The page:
On March 11, 2015, I arrived yet again to my beloved Arctic paradise known as Svalbard. This time I had a dedicated mission. On my previous visit to Longyearbyen Camping I talked with the owner about volunteering as extra help around the campsite during the total solar eclipse of March 20. Well here I was, in the cold again, watching the dramatic weather changes daily and waiting for an optimal time to set up my one-man tent at the campsite. My originally planned four days at Guesthouse 102 turned to six days, but I managed to set my tent on the ice at Longyearbyen Camping. Still staying in the warm comfort of the guesthouse I get a text from Julie at the campsite saying I should come right away and move my tent. The storm from the night before (which took out power in town) brought wet snow and left my tent in a shallow pond. I managed to get it up and hung to dry which meant another night at the guesthouse and more money to spend (things in the Arctic are not always easy nor are they cheap).
But during my stay at the guesthouse I overheard several comments and conversations amongst many first-time visitors to Svalbard. Mostly I thought to myself “man are you people funny. You have no idea where you are – are you prepared for this place?” Some people seemed to have a bit of a clue, while others I thought might find it too dramatic and uncomfortable here.
I did meet a Swedish adventure tour guide who was here with other Swedes to set up a camp for about 20 guests who were coming to watch the eclipse. At the campsite I ended up helping them set their camp, and in return I had some free meals and they left me with a bottle of nice 2007 Italian wine (of a varietal I do not know) and their leftover food items.
As I’m finishing up this here chronologically ordered mini biography of my love and experiences to date at Svalbard, I sit in a local cafe reflecting upon all of my time spent at this magical place so far removed from the rest of the world. I’ve now been camping for four nights in my tent in temperatures in the the mid- to high-minus teens (Celsius), and after some changes and additions to my sleeping gear I finally can endure two more nights at camp.
I recognize that people who call Svalbard home are just different from people you meet in cities on the mainland; folks here are helpful and they look out for each other, and they even look out for non-residents such as myself. I feel now as a part-time resident, though as people here recognize me from previous visits and I think they can sense I’m not exactly a tourist anymore. I’m no Svalbard expert, but I’ve learned what this place means. I’ve learned to love and respect it, to appreciate and surrender to its raw natural events and realize I’m fortunate to be in this place and that I’m not in control of nature. She’s always the one in charge.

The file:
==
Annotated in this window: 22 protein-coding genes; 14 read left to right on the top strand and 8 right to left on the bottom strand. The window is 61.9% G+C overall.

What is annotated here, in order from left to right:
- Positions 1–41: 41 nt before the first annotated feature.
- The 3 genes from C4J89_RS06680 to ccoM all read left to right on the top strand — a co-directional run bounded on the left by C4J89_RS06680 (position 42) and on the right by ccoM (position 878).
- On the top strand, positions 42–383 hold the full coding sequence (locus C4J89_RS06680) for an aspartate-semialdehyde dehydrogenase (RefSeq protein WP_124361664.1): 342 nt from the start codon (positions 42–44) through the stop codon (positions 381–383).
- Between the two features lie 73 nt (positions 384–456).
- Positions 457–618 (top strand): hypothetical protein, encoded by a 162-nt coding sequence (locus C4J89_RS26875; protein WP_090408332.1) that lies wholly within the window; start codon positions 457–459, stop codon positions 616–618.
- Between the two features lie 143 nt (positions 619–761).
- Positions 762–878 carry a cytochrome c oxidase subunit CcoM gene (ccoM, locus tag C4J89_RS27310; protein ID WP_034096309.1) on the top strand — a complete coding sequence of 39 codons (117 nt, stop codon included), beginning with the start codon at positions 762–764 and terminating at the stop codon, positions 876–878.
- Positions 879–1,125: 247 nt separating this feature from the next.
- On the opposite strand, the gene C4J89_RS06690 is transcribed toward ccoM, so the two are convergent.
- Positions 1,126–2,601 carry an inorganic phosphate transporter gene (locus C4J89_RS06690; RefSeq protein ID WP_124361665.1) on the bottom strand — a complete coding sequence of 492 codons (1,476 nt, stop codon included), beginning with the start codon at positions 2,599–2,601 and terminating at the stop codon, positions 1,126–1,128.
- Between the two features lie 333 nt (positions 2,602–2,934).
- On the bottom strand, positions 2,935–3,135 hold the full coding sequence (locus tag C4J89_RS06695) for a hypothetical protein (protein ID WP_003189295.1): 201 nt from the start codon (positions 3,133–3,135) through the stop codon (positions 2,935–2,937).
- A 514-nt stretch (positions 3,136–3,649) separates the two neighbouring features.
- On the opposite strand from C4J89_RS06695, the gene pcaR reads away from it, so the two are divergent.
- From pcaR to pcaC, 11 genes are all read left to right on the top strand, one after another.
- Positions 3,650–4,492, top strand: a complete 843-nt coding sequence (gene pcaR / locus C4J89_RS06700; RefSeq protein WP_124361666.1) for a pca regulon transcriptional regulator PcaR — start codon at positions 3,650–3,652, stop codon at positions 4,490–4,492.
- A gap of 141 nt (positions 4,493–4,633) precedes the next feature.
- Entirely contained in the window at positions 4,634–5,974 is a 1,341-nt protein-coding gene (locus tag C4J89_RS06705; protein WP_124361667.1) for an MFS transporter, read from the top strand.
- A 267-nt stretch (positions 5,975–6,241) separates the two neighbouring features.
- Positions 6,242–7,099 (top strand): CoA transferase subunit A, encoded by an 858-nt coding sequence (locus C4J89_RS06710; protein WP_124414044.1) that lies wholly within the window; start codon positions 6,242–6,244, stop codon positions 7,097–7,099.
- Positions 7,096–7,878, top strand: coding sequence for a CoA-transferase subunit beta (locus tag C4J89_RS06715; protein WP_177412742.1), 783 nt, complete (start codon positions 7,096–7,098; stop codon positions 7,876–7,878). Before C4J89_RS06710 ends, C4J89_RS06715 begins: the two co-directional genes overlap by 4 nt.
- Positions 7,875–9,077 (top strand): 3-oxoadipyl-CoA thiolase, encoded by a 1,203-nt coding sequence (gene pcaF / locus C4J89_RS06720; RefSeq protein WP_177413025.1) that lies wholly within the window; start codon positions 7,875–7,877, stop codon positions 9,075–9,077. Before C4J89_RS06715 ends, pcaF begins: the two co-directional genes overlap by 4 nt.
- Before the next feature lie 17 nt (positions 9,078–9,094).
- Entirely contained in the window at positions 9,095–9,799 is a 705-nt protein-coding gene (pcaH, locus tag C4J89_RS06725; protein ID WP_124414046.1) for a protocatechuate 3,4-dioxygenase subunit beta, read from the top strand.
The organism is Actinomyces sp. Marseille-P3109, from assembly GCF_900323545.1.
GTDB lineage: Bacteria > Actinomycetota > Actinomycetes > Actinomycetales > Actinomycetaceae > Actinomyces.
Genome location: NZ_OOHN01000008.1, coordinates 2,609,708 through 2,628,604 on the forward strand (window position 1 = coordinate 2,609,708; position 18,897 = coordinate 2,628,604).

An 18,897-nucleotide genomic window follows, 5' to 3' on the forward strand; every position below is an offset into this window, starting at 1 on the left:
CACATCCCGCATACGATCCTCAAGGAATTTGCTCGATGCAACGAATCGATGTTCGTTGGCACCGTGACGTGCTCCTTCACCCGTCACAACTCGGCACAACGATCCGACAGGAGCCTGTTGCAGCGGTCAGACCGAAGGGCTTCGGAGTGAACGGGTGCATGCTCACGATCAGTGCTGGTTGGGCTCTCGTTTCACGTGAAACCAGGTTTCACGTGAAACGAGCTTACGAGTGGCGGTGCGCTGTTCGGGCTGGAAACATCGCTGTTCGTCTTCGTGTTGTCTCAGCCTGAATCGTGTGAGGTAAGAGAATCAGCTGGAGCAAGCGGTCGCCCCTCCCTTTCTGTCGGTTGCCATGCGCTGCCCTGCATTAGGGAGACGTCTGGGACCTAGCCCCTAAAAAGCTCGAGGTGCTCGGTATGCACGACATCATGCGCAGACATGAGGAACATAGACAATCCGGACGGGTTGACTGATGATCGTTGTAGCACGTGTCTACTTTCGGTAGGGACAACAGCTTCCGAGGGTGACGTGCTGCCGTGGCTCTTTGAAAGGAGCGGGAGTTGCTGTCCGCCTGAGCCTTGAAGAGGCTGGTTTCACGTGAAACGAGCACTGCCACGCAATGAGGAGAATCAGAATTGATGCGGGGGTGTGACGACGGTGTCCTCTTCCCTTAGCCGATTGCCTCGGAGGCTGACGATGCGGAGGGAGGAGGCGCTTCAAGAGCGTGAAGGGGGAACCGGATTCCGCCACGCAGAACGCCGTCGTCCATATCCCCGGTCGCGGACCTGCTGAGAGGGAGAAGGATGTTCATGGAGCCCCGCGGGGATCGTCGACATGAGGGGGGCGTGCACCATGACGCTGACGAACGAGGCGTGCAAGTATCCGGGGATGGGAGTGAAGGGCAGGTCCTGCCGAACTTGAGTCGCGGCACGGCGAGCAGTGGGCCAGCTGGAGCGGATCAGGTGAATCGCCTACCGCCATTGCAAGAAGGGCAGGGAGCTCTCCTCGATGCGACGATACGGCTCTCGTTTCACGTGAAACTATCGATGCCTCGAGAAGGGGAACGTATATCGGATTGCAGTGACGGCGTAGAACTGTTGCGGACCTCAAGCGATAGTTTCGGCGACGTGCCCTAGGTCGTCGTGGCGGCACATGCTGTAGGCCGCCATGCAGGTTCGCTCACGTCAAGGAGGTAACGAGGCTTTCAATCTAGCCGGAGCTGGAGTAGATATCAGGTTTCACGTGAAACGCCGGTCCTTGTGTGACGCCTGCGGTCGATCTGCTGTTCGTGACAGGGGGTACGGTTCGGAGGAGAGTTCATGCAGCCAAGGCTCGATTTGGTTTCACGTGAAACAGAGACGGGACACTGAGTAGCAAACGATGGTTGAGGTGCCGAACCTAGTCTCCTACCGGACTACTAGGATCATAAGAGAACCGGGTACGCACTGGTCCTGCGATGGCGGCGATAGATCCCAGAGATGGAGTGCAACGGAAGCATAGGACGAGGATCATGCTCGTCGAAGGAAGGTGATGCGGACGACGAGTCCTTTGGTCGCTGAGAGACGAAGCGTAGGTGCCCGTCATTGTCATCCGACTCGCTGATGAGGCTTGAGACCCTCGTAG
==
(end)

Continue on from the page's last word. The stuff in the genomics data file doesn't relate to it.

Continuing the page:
I’m torn between sharing the idea of how easy it is to come to a place like Svalbard and starting to keep it my secret. I’m not sure I like the idea of just anyone taking a short flight up here and tramping about like they belong just anywhere they want. Svalbard is a special place for people who understand what it means to be here. I’m afraid too many people who are not prepared and or ready to be here may slowly destroy all that is magical for those who call Longyearbyen home.
Maybe I just selfishly don’t want to see more tourism here.
One thought on “Column: ‘I was exactly one of those people I now see as a bit of a nuisance’”
Hi Greg, I met you at the campground for the eclipse. I appreciate your perspective and thanks for doing the ‘dirty work’ around the campground in that busy week. My two cents: Unlike most places on Earth, Svalbard’s extreme climate and remote location guarantee her community spirit and natural splendor for many decades/centuries to come. I really felt that I could return in 60 years and still find wilderness.